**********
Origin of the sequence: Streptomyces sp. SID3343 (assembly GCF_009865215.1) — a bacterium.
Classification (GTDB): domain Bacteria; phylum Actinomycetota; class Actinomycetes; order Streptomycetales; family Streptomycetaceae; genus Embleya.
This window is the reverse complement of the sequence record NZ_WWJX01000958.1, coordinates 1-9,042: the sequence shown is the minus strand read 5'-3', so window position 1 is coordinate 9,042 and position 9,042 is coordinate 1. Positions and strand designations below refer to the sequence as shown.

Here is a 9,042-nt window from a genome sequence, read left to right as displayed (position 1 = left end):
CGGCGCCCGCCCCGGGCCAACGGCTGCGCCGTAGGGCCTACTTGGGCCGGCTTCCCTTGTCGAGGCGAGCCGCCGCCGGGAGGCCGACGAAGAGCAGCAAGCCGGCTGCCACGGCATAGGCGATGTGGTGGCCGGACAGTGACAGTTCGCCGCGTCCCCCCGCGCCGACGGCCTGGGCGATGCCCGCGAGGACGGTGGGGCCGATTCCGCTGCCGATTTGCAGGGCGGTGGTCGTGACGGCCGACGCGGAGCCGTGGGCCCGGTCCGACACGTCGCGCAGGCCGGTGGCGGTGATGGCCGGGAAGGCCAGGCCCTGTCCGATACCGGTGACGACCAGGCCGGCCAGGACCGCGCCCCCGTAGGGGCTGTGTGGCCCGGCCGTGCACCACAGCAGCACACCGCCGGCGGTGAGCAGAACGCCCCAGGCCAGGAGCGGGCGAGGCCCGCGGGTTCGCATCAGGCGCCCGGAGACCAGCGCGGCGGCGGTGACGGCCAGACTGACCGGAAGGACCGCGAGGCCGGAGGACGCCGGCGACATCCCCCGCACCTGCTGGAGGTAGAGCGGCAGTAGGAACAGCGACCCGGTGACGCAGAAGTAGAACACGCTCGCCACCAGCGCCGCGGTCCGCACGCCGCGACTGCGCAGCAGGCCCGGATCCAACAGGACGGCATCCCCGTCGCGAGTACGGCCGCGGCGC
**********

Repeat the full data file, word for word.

Origin of the sequence: Streptomyces sp. SID3343 (assembly GCF_009865215.1) — a bacterium.
Classification (GTDB): domain Bacteria; phylum Actinomycetota; class Actinomycetes; order Streptomycetales; family Streptomycetaceae; genus Embleya.
This window is the reverse complement of the sequence record NZ_WWJX01000958.1, coordinates 1-9,042: the sequence shown is the minus strand read 5'-3', so window position 1 is coordinate 9,042 and position 9,042 is coordinate 1. Positions and strand designations below refer to the sequence as shown.

Here is a 9,042-nt window from a genome sequence, read left to right as displayed (position 1 = left end):
CGGCGCCCGCCCCGGGCCAACGGCTGCGCCGTAGGGCCTACTTGGGCCGGCTTCCCTTGTCGAGGCGAGCCGCCGCCGGGAGGCCGACGAAGAGCAGCAAGCCGGCTGCCACGGCATAGGCGATGTGGTGGCCGGACAGTGACAGTTCGCCGCGTCCCCCCGCGCCGACGGCCTGGGCGATGCCCGCGAGGACGGTGGGGCCGATTCCGCTGCCGATTTGCAGGGCGGTGGTCGTGACGGCCGACGCGGAGCCGTGGGCCCGGTCCGACACGTCGCGCAGGCCGGTGGCGGTGATGGCCGGGAAGGCCAGGCCCTGTCCGATACCGGTGACGACCAGGCCGGCCAGGACCGCGCCCCCGTAGGGGCTGTGTGGCCCGGCCGTGCACCACAGCAGCACACCGCCGGCGGTGAGCAGAACGCCCCAGGCCAGGAGCGGGCGAGGCCCGCGGGTTCGCATCAGGCGCCCGGAGACCAGCGCGGCGGCGGTGACGGCCAGACTGACCGGAAGGACCGCGAGGCCGGAGGACGCCGGCGACATCCCCCGCACCTGCTGGAGGTAGAGCGGCAGTAGGAACAGCGACCCGGTGACGCAGAAGTAGAACACGCTCGCCACCAGCGCCGCGGTCCGCACGCCGCGACTGCGCAGCAGGCCCGGATCCAACAGGACGGCATCCCCGTCGCGAGTACGGCCGCGGCGC